TheaterMania Logo
Home link

Tiny Beautiful Things

An advice column comes to life at the Public Theater.

Natalie Woolams-Torres, Nia Vardalos, and Alfredo Narciso star in Vardalos' Tiny Beautiful Things, directed by Thomas Kail, at the Public Theater.
(© Joan Marcus)

Entering the Shiva Theater at the Public is like walking into a home overflowing with life and love. Evidence of children (tiny raincoats, half-eaten plates of cereal) dots the cozy kitchen-cum-living room, where nothing looks too expensive to survive a juice stain or muddy handprint. Rachel Hauck is the designer of this evocative natural habitat for Sugar, the pen name of the online advice columnist at the center of Tiny Beautiful Things, an emotional (and slightly sappy) new play that compellingly theatricalizes the act of giving and receiving advice. Even though no children appear over the following 80 minutes, the space still feels apt because, let's be honest: It's not just kids that make messy mistakes.

The show is based on the self-help book by Cheryl Strayed, who compiled the best of her online advice column, "Dear Sugar." Writer and actress Nia Vardalos (My Big Fat Greek Wedding) has adapted Tiny Beautiful Things in a manner that visualizes the act of seeking advice while breaking down the anonymity of the internet. Sugar (Vardalos) moves around her house completing little chores while three actors (Phillip James Brannon, Alfredo Narciso, and Natalie Woolams-Torres) play the hundreds of people writing in. She offers advice as if she were speaking with an intimate group of friends rather than online strangers, which helps capture Sugar's ultrapersonal tone: Almost every response is steeped in lived experience, some of it very painful.

A man (Phillip James Brannon) listens to advice columnist Sugar (Nia Vardalos) in Tiny Beautiful Things.
(© Joan Marcus)

"Several years ago I was in a café with the man who is now my husband," she says to a reader who questions her qualifications to dish out advice. "I was telling him about my divorce, then my months of heroin use which led to the tale of how I'd gotten pregnant by a heroin addict and how I'd felt so angry about having an abortion that I'd intentionally sliced a line in my arm with a knife." While some might think of this as an overshare, Sugar calls it "radical sincerity," barrier-free straight talk from a woman who is qualified to give advice because she has survived a lot.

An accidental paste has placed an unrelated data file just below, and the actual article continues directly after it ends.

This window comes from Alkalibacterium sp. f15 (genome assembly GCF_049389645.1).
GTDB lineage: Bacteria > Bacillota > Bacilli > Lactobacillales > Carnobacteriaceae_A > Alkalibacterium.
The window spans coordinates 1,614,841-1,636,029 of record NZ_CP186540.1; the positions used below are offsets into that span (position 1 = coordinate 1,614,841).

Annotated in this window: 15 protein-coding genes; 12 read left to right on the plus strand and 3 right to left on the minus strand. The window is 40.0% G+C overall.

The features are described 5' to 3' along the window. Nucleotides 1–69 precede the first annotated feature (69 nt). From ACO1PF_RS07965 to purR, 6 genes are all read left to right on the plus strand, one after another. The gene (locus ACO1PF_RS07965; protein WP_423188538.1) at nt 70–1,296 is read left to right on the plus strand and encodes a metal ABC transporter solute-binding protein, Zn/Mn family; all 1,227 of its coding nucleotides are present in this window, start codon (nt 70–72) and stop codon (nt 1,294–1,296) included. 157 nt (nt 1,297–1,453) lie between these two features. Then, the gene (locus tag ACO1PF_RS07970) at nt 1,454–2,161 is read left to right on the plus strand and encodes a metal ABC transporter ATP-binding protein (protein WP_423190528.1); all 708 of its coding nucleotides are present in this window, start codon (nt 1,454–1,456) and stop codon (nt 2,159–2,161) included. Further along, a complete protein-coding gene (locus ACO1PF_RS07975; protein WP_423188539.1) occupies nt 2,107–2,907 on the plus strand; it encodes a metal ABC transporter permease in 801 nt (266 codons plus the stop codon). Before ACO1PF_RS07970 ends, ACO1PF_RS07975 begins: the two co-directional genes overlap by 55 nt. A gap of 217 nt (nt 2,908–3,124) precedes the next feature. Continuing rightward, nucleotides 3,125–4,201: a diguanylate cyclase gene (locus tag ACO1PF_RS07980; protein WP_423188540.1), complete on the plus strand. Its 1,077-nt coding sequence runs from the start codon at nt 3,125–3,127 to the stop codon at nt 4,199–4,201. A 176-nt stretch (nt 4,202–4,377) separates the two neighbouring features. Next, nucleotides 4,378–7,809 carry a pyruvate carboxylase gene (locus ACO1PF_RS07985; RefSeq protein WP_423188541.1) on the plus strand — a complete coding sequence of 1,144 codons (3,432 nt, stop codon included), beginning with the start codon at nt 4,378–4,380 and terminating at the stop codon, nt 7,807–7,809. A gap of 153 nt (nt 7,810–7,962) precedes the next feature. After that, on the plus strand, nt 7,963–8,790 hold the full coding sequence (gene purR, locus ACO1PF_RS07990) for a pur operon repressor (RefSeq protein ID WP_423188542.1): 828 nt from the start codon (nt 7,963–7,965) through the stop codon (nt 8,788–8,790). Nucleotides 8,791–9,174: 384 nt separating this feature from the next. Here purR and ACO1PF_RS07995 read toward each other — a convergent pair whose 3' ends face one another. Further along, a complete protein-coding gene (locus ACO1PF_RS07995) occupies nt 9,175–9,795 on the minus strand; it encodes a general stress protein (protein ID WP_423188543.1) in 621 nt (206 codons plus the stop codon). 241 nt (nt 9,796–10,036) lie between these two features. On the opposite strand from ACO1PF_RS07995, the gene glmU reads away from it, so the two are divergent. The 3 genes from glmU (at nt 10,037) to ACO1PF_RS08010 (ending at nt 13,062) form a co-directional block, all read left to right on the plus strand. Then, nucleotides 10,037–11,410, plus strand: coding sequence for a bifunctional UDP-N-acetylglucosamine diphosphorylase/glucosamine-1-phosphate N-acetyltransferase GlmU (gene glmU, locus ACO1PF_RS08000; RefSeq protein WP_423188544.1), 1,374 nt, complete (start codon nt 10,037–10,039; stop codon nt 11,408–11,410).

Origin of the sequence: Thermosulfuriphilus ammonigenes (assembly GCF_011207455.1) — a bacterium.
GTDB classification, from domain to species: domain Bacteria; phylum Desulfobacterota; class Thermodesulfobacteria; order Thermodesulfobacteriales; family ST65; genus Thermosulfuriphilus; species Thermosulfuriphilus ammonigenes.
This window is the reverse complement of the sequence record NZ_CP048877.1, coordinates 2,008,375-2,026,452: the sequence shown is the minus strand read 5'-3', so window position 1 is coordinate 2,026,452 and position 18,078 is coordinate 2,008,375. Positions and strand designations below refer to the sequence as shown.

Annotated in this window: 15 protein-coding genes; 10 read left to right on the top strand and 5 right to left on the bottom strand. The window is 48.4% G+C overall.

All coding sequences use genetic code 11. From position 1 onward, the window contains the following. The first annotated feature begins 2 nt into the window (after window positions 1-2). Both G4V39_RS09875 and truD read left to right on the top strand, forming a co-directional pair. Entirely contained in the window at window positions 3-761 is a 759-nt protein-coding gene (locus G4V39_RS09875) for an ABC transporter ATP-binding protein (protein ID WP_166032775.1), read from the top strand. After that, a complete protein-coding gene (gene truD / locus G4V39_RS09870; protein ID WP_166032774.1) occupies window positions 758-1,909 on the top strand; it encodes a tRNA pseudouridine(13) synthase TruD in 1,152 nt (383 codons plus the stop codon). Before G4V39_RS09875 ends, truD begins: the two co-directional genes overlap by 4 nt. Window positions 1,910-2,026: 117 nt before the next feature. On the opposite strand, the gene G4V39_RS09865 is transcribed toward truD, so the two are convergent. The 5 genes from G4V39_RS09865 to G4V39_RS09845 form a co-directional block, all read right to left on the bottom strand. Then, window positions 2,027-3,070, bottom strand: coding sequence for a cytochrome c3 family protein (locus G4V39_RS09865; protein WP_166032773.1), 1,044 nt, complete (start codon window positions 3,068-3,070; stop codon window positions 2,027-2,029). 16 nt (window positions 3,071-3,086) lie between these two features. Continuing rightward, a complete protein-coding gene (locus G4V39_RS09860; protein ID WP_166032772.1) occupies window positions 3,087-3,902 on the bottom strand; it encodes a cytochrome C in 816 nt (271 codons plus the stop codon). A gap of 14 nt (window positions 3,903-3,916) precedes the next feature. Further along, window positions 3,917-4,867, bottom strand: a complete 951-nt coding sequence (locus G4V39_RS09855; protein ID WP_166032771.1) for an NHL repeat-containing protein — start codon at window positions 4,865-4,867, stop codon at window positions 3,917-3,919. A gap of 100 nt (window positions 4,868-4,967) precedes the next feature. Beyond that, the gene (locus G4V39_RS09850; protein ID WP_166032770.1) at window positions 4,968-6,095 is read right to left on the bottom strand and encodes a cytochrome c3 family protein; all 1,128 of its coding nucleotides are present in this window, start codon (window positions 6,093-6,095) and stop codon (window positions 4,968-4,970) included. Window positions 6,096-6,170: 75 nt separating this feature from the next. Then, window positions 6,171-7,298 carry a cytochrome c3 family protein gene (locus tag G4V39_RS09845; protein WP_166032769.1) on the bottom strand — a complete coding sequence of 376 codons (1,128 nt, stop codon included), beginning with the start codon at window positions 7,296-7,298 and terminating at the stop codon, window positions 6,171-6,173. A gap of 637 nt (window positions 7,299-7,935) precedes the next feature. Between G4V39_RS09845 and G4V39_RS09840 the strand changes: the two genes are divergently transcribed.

Unfortunately, as performed by Vardalos, this radical sincerity often comes across as completely false, like the enthusiastic testimony of a religious missionary or high school guidance counselor. We often get the sense that she's fabricating these stories to disarm her readers with a shocking personal anecdote that is eerily applicable to the question at hand.

This may have to do with the source material. While Vardalos uses every opportunity she can to draw out a dialogue between Sugar and her correspondents, the text most often reverts to the form of a letter — something that has been premeditated and therefore lacks the spontaneity of conversation.

Vardalos' costars are more successful at making their letters sound as if they are just rolling off their tongues. Brannon is simultaneously tough and vulnerable when portraying a trans man who has just received a letter from his estranged parents who said some terrible things to him almost a decade ago. Woolams-Torres sensitively plays a woman still reeling from a miscarriage. Narciso gives an emotional tour de force as a father mourning a dead son.

Director Thomas Kail (Hamilton) stages the show with a natural fluidity that allows the script to pass from letter to letter with minimal downtime. When not seeking advice themselves, the three supporting actors play minor characters in Sugar's response stories: a shy girl who covers her face with hair, a lonely boy who steals a camera case, a selfish father with his feet on the coffee table. Every physical choice feels essential, helping us to envision the individuals in the drama.

Sugar (Nia Vardalos) gives advice around her kitchen table as a supporting player (Phillip James Brannon) looks on in Tiny Beautiful Things.
(© Joan Marcus)

Costume designer Jennifer Moeller outfits the performers in neutral clothing that offers a contemporary American feeling without betraying class or geography. Jeff Croiter lights the expansive set in a way that allows the advice seekers to retreat into the shadows when necessary. They brood and ponder while Sugar moves between her counter and breakfast nook, always ready to take their next question with open arms.

While Sugar's sweeter moments are likely to send some viewers into a diabetic coma, Tiny Beautiful Things captures its subject succinctly and effectively. Even the most jaded audience members will recognize the humanity in this story of reaching out for help and getting it.